49ers

How Falcons' Super Bowl loss will help 49ers' Kyle Shanahan vs. Chiefs

How Falcons' Super Bowl loss will help 49ers' Kyle Shanahan vs. Chiefs

SANTA CLARA -- As the Falcons’ offensive coordinator three years ago, Kyle Shanahan came away from his first trip to a Super Bowl having learned a few lessons. The biggest one was not that he didn’t call a run play on that fateful second-and-11 situation in the fourth quarter against the Patriots. 

Shanahan will be making his second Super Bowl appearance in less than two weeks and his previous experience has shaped the way he approaches a game forever. While there are always plays that he would like to have back, it’s a bigger lesson that left an imprint on the 49ers play caller. 

“Losing a Super Bowl is extremely tough for everybody especially when you lose when you had a 28-3 lead going into the fourth,” Shanahan said. “The learning moments are — never feel good.

“I mean that’s why I promise you when we we're way up in the fourth quarter on Green Bay and stuff, I know what 28 minus three is. And I know a 25-point lead in the fourth quarter isn’t enough.” 

While 28-3 is the score everyone remembers, the Falcons actually led 28-9 entering the fourth quarter of Super Bowl LI.

That mentality hits home for Shanahan during every game, and obviously reoccurred in the 49ers' 37-20 win over the Packers in the NFC Championship Game. 

“So when we have a 14-point lead with eight minutes to go against Green Bay, I can promise you that I feel, from experience, like the game is tied and that we don’t have a two-score lead.” 

Shanahan will forever feel like a team has the ability to mount a comeback but he knows that one play call towards the end of the game was not the reason Atlanta lost. In the first half of Super Bowl LI, Devonta Freeman and Tevin Coleman ran the ball nine times for 86 yards, averaging 9.6 yards per carry. 

In the second half, the Patriots shut down the run game and the two backs ran the ball nine times for 18 yards, averaging only two yards per carry.

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Shanahan admits he will never call a perfect game, because that is an impossible feat, but he vows to never take his foot off the gas.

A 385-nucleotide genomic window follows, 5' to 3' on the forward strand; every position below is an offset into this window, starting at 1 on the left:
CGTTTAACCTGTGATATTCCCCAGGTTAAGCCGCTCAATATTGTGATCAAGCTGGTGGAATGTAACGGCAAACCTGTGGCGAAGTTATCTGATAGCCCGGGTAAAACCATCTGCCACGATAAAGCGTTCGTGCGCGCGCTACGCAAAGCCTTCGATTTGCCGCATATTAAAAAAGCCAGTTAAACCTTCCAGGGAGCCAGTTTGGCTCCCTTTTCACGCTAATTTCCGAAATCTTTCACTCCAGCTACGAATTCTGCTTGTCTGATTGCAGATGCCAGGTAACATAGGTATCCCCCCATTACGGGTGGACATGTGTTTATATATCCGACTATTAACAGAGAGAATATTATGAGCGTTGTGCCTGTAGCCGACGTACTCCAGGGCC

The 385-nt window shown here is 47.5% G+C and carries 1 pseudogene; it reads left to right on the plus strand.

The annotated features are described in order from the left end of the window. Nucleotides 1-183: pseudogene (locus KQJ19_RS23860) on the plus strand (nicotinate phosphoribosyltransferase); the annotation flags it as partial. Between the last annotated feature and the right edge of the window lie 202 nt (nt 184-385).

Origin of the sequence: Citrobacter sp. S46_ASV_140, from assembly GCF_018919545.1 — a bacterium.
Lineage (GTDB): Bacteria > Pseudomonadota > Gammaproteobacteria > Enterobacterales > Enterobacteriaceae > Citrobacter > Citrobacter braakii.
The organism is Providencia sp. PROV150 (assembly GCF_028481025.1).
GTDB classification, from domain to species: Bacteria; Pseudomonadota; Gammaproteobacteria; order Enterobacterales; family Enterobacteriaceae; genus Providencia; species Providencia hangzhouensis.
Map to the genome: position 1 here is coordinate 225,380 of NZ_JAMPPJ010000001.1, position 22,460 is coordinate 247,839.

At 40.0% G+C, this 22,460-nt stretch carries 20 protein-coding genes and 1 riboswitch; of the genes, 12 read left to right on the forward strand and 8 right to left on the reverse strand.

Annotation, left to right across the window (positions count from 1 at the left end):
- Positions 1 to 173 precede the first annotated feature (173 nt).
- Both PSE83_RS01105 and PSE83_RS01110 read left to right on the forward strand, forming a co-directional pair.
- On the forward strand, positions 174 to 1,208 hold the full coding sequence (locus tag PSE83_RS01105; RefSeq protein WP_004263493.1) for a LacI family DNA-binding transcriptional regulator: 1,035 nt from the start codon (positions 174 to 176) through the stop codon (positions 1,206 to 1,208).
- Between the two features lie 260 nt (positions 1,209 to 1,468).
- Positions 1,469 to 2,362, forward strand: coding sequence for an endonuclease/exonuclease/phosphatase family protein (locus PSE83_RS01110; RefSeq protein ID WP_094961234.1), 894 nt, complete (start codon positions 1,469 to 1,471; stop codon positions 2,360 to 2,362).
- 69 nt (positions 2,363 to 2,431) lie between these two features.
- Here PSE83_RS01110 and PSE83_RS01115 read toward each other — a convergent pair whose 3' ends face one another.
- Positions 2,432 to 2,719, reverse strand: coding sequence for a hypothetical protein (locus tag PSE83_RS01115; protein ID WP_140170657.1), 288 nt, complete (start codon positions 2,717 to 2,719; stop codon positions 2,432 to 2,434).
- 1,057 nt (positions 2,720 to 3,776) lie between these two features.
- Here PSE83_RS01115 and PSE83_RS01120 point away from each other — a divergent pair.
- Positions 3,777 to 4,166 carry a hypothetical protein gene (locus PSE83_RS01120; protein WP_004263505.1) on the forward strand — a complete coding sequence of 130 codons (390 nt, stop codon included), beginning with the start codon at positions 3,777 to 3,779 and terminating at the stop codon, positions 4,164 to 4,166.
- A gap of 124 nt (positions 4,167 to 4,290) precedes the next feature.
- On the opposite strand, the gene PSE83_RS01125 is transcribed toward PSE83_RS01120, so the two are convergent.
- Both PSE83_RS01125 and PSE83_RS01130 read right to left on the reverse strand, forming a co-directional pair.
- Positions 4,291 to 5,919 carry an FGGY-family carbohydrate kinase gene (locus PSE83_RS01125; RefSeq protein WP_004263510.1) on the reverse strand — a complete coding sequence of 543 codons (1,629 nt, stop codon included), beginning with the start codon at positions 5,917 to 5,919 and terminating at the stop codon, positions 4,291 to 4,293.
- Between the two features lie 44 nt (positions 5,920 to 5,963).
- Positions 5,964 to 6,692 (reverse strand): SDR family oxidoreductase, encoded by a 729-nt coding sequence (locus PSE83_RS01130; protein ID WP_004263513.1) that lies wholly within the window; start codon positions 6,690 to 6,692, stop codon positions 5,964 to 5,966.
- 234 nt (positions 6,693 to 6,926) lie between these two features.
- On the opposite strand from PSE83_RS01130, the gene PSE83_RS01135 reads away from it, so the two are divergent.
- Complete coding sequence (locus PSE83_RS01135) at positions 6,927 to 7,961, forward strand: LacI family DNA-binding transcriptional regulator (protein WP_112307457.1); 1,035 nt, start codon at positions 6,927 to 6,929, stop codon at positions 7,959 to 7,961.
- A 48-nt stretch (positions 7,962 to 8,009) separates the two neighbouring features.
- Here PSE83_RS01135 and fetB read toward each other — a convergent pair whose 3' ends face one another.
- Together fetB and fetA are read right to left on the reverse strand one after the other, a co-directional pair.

“I think that’s the stuff that helps you because I think sometimes people can tend to relax,” Shanahan said. "That’s something that I, I won’t say that I ever relaxed in that Super Bowl especially with Tom Brady having the ball. But that’s something that keeps you humble every single moment until the game is over.”

Programming note: NBC Sports Bay Area feeds your hunger for 49ers Super Bowl coverage with special editions of “49ers Central” all week (5:30 p.m. Monday and Wednesday; 8:00 p.m. Tuesday and Thursday; 6:00 p.m. Friday).

How George Kittle's 49ers contract hurts another NFC contender's future

How George Kittle's 49ers contract hurts another NFC contender's future

Much like 49ers quarterback Jimmy Garoppolo and Kansas City Chiefs quarterback Patrick Mahomes, Carson Wentz's top receiving threat on the Philadelphia Eagles happens to be a tight end. But while the former two got great news Thursday with the announcement of George Kittle's and Travis Kelce's respective contract extensions, the latter's future outlook became even darker than it was before.

At this point, it's very difficult to see how Wentz will have Zach Ertz to throw to beyond this coming season. And even if he does, that likely means the Eagles won't be competitive to begin with.

Kittle and Kelce unquestionably are the two premier tight ends in the league -- in that order -- and they're now paid accordingly with the two highest annual salaries ever at the position. There's a shortlist of players in discussion for the next-best tight end in the NFL, and Ertz is on it.

Like Kittle and Kelce prior to signing their extensions, Ertz is under contract beyond the upcoming season. And like Kittle and Kelce rightfully were, he reportedly is seeking a raise commensurate with his production.

However, that's unlikely to come from Philadelphia. The Eagles already were going to be in salary-cap hell next season, and that was before Kittle and Kelce obliterated the previous tight end market.

[49ERS INSIDER PODCAST: Listen to the latest episode]